Blog Entry

Brewers cut off long-term talks with Weeks

Posted on: January 19, 2011 9:16 am
Edited on: January 19, 2011 2:13 pm
Rickie Weeks The Brewers have gone all-in this season, trading what was left of their farm system to Kansas City to get Zack Greinke. Part of the reason the Brewers are going for it in 2011 is that the team knows it's the last year Prince Fielder is likely to be in Milwaukee. It could also be the last season of second baseman Rickie Weeks.

Weeks has filed for arbitration and is asking for $7.2 million, while the Brewers offered $4.85 million. The two sides had been seeking a multiyear deal, but are now focusing on just a one-year contract.

Brewers assistant general manager Gord Ash told's Adam McCalvy that the two sides agreed to table the talks for a multi-year deal "to focus on a one-year deal but keep the options open in terms of revisiting a one-year deal," Ash said.

Weeks made $2.75 million in 2010 and produced for Milwaukee -- hitting .269/.366/.464 with 29 home runs, 83 RBI and 11 stolen bases, playing in 160 games. He led the National League in plate appearances in the year after he managed to play 37 games. Before 2010, he'd never played in 130 games in one season. The oddity of the arbitration process -- and the proof that it's very much in the favor of the players -- is that Weeks received a raise after his 2009 season when he had just 162 plate appearances.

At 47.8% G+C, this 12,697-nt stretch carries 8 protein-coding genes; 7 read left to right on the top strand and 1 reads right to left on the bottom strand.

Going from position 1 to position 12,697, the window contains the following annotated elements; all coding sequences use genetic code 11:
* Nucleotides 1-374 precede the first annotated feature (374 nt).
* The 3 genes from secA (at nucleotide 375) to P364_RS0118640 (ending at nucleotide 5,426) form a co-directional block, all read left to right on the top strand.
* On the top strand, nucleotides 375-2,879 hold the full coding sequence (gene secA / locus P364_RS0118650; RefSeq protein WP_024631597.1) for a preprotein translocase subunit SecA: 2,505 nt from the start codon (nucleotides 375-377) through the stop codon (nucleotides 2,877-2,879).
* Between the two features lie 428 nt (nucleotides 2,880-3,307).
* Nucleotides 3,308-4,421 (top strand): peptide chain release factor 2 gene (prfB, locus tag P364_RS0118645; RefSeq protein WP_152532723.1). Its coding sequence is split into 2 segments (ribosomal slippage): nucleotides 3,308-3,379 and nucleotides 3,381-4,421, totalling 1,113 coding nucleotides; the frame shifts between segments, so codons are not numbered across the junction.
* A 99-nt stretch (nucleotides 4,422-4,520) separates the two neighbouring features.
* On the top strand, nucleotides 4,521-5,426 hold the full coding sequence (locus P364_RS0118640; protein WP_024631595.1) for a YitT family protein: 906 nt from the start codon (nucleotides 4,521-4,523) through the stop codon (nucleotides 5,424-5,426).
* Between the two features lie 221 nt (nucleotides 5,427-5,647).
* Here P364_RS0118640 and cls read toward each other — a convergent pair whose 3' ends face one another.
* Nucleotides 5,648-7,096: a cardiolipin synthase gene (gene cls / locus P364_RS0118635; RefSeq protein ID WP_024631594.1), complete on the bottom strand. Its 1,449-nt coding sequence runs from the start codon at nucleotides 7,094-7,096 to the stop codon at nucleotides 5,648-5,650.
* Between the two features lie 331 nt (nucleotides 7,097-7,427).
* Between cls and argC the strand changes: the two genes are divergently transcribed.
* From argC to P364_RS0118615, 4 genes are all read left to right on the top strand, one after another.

Ash said the Brewers and Weeks' agent, Greg Genske, differed on both years and dollars for the 28-year old.

"There's a lot of negotiating that has to go on," Ash said. "He's looking at the player RIckie was this year and [assuming] he will be that going forward. Clearly, Rickie is a player we really value in terms of his dedication and his professionalism and his approach to the game, but we've had some uneven history here in terms of performance. … if there's a belief on Genske's side that Rickie Weeks is similar to Dan Uggla, then we're going to have a problem."

Weeks had an Uggla-like 2010, but will need another one in 2011 to even sniff Uggla-like money.

-- C. Trent Rosecrans

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